During their interview, the duke praised Thomas and said that what he was doing was ‘amazing’. He added: ‘I believe in what you’re doing, it’s amazing’
He also spoke candidly about how his parents reacted upon hearing the news from a journalist.
‘I think, when I was told that my parents knew that I had HIV and I hadn’t had the opportunity to tell them… I’d never chosen to tell them, I’m allowed a private life and I don’t want to worry my parents. I love my parents more than anything. I didn’t want to worry them and think that I’m going to die like I thought.
Having that moment taken away from me and then having to sit down with my parents and then try and explain to them while they’re in shock, fear, angry… there’s moments you wait to tell people these precious secrets and this wasn’t the time. I had to try and calm them all down and try and get them to understand what living with HIV was,’ Thomas said.
He went to explain that he had to learn to accept the diagnosis himself.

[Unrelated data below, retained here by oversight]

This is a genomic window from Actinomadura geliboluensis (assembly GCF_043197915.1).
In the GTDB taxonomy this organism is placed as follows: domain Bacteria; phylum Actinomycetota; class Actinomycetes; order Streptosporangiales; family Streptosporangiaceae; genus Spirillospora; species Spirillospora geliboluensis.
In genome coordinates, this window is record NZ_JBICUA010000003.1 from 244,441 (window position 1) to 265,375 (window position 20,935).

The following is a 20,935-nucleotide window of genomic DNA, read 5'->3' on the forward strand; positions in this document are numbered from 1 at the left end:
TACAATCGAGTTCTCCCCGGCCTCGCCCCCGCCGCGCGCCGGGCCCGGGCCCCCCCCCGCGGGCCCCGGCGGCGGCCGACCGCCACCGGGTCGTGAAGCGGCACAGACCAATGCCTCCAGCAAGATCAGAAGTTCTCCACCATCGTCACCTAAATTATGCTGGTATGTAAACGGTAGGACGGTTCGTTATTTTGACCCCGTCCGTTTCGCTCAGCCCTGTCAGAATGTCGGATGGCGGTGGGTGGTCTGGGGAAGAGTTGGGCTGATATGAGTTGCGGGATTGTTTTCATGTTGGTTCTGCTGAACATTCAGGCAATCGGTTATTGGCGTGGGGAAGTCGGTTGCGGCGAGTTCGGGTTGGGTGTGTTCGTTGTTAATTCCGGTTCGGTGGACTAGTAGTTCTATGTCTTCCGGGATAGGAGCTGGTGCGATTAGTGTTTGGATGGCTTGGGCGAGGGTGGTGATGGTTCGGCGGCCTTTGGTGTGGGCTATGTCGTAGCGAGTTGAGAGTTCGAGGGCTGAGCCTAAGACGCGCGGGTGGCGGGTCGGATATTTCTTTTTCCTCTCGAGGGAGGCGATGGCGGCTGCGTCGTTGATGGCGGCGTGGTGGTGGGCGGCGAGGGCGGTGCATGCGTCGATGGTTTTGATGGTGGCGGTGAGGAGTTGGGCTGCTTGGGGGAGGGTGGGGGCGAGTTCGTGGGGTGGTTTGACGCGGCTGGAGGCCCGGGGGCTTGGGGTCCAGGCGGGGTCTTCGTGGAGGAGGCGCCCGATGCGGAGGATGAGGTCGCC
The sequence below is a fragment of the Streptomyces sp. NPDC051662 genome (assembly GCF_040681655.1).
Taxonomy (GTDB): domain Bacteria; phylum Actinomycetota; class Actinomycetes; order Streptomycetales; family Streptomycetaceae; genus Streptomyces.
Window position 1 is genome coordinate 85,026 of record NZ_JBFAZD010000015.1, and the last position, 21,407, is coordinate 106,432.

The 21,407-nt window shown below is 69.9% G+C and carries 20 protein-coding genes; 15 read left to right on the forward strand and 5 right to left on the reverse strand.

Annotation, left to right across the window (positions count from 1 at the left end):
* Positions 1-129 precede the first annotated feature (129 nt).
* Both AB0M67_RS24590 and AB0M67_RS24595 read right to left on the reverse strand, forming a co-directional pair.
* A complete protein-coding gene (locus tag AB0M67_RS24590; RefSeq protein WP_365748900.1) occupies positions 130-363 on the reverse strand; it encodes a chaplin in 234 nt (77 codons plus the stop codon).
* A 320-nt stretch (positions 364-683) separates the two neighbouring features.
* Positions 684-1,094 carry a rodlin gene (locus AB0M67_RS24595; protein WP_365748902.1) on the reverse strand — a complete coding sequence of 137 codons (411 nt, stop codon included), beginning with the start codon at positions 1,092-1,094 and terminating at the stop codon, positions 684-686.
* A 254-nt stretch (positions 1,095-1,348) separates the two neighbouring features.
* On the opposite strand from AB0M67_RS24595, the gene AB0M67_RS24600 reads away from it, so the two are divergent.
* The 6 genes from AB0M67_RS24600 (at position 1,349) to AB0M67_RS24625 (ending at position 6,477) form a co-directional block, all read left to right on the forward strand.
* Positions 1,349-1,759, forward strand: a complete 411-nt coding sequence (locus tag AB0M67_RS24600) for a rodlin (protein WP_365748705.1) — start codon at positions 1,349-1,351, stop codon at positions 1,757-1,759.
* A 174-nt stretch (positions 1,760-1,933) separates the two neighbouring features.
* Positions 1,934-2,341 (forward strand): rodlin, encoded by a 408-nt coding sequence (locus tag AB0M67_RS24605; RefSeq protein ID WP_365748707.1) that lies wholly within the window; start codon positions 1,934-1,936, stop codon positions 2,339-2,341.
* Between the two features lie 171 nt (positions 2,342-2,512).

‘What I realised I then had to do was I had to take control. To have power you have to have knowledge. So I made sure. I had been told that I was undetectable, that I couldn’t pass it on so I did my own research. I spoke to other people, I spoke to my doctor, I listened to my doctor, I realised through having all this knowledge I’m ok with it, I’m ok. Now what I have to do is, I felt, educate everybody else so everybody else would be OK. Not for me. This is bigger than me… I wanted to create environments that people wouldn’t be stigmatised,’ he added.
He went on to explain to Loose Women that he takes one tablet a day.